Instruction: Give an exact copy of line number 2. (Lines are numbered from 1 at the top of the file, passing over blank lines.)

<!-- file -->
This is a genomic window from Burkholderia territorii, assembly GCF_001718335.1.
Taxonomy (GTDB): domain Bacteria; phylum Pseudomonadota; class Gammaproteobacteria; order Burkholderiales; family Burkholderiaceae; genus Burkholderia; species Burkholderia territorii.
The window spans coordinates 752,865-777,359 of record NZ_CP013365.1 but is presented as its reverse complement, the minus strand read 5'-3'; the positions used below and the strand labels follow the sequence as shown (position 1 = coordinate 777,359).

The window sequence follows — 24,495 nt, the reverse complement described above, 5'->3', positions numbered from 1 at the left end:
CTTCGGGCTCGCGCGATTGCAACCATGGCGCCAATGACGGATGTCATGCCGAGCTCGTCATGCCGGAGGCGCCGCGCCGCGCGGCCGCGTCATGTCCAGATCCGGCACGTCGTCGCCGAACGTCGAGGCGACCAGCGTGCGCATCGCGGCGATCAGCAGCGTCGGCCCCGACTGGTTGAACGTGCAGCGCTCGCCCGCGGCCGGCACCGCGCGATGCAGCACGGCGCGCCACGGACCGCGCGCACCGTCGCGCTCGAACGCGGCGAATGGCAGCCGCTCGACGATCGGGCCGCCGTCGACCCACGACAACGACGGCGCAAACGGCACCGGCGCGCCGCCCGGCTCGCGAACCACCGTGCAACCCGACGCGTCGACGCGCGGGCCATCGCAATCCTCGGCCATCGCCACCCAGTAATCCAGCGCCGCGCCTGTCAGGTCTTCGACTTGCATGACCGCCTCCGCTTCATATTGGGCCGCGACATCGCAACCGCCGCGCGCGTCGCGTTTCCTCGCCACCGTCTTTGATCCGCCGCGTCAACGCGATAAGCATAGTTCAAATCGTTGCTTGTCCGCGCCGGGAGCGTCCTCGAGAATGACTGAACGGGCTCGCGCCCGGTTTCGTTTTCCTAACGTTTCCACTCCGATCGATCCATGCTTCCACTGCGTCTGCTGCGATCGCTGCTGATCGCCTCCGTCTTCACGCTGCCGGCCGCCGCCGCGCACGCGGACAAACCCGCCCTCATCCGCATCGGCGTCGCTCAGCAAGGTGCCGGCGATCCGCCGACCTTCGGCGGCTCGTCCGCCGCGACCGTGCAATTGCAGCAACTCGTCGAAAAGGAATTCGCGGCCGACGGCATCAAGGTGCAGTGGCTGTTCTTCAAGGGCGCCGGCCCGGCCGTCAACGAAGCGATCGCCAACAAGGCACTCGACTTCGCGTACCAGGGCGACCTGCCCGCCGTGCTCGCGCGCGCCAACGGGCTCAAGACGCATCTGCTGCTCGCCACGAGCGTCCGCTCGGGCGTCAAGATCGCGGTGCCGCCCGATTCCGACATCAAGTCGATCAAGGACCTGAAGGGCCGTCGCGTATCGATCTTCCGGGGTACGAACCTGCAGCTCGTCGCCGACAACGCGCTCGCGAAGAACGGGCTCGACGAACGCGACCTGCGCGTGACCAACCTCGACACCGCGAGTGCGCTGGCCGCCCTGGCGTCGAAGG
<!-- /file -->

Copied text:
Taxonomy (GTDB): domain Bacteria; phylum Pseudomonadota; class Gammaproteobacteria; order Burkholderiales; family Burkholderiaceae; genus Burkholderia; species Burkholderia territorii.